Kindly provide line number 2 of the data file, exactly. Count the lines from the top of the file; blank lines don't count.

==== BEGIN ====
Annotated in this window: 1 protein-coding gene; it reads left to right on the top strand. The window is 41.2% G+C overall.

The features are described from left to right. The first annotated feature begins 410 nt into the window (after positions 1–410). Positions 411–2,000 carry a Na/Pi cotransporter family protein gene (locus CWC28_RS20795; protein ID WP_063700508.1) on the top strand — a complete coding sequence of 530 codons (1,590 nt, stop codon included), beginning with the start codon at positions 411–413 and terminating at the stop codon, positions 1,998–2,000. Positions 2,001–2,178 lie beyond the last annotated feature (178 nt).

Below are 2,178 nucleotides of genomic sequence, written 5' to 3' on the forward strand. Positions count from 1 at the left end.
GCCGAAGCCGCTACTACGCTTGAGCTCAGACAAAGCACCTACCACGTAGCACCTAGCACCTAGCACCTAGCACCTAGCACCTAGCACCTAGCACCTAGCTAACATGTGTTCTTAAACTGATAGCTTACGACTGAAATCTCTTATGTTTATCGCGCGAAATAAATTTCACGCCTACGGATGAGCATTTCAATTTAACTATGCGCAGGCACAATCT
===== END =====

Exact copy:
The features are described from left to right. The first annotated feature begins 410 nt into the window (after positions 1–410). Positions 411–2,000 carry a Na/Pi cotransporter family protein gene (locus CWC28_RS20795; protein ID WP_063700508.1) on the top strand — a complete coding sequence of 530 codons (1,590 nt, stop codon included), beginning with the start codon at positions 411–413 and terminating at the stop codon, positions 1,998–2,000. Positions 2,001–2,178 lie beyond the last annotated feature (178 nt).